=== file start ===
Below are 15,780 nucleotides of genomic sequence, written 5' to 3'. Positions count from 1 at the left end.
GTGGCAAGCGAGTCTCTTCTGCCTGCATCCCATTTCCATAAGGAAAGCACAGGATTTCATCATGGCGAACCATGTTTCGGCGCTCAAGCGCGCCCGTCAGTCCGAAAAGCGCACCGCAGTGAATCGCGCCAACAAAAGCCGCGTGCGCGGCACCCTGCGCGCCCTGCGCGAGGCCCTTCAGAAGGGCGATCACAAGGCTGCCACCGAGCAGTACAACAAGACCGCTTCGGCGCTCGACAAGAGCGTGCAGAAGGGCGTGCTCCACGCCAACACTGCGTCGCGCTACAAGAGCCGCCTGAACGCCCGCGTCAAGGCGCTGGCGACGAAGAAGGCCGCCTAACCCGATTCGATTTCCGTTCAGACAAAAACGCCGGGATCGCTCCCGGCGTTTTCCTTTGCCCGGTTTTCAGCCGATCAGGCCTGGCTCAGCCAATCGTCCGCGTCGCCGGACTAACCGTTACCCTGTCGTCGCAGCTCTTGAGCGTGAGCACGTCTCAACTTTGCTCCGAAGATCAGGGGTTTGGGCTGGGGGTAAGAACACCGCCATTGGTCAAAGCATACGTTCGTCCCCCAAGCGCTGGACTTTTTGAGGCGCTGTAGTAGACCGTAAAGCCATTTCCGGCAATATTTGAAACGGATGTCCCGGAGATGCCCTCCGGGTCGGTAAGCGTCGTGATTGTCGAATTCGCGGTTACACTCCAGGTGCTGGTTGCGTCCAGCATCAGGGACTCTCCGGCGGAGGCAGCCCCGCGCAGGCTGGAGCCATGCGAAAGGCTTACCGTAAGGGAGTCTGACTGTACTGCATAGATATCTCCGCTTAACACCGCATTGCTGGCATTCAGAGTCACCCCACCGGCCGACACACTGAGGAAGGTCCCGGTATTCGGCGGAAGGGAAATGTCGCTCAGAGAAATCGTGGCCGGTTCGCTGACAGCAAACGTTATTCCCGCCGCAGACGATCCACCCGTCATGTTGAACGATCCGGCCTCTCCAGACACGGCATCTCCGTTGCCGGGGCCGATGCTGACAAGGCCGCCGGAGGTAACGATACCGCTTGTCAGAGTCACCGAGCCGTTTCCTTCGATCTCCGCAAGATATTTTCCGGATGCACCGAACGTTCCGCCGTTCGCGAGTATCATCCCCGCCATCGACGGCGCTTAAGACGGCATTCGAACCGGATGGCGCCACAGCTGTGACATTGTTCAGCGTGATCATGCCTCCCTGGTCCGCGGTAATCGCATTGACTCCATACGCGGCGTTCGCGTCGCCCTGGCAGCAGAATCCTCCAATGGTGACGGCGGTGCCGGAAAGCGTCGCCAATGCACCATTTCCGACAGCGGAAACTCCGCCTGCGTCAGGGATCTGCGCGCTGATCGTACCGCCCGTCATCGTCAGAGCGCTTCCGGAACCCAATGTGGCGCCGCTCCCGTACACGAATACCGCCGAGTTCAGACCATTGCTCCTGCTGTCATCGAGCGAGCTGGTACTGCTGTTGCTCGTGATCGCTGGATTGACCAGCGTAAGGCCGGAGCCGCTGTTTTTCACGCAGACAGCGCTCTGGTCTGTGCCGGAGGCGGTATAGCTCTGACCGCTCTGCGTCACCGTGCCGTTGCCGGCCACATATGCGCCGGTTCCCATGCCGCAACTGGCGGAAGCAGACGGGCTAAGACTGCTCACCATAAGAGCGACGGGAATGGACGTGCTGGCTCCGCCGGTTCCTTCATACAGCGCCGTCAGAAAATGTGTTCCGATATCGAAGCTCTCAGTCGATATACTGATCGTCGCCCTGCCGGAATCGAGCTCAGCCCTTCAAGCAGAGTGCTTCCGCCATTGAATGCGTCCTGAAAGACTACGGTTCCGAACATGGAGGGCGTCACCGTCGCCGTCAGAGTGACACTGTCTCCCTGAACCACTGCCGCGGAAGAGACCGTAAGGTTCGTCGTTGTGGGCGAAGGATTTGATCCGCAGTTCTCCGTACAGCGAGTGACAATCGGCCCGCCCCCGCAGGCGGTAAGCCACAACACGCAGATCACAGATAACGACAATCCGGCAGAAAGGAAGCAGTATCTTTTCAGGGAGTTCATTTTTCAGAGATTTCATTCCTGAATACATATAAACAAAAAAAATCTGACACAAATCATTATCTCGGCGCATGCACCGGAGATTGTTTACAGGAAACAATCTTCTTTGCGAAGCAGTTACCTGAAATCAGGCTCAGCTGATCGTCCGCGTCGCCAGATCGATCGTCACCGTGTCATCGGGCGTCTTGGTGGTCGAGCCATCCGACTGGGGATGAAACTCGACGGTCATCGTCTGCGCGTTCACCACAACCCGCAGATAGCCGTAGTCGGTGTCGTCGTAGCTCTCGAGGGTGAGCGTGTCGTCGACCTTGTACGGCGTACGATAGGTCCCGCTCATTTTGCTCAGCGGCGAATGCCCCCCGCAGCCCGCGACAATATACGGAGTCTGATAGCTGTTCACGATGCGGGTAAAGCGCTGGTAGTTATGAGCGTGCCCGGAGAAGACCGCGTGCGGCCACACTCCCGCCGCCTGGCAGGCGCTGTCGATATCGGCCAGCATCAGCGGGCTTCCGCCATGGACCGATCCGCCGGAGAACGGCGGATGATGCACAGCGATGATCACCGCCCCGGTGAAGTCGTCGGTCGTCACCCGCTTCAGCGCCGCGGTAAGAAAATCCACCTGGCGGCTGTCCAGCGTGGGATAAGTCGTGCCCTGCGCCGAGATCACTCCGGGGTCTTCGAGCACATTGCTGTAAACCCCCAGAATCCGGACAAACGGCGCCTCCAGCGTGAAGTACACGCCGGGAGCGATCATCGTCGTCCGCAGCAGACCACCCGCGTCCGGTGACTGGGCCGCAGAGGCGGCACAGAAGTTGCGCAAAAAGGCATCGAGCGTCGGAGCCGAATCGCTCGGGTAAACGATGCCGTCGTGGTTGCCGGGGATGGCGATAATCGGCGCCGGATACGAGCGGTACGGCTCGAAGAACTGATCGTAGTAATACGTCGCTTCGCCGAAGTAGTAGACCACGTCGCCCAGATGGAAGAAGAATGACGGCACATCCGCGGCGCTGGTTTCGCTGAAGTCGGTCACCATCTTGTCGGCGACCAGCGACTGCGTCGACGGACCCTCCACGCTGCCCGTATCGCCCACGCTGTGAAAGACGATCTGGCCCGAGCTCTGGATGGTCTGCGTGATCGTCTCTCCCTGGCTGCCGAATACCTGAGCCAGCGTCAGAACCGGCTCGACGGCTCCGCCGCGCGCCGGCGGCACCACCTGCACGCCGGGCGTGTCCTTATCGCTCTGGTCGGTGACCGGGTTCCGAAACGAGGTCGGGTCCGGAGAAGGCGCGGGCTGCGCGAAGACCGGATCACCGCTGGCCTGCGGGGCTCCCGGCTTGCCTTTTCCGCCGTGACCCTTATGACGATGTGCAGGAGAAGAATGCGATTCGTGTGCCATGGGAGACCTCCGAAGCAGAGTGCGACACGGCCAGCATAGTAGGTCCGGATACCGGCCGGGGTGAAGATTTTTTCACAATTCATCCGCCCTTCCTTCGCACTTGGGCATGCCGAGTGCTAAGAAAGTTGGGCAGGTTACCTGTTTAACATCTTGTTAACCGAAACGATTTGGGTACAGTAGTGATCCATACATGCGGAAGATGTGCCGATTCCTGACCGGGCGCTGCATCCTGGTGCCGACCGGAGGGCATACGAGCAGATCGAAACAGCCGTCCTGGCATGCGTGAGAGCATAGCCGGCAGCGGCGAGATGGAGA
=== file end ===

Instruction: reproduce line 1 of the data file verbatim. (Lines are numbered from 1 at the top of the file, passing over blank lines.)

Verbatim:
Below are 15,780 nucleotides of genomic sequence, written 5' to 3'. Positions count from 1 at the left end.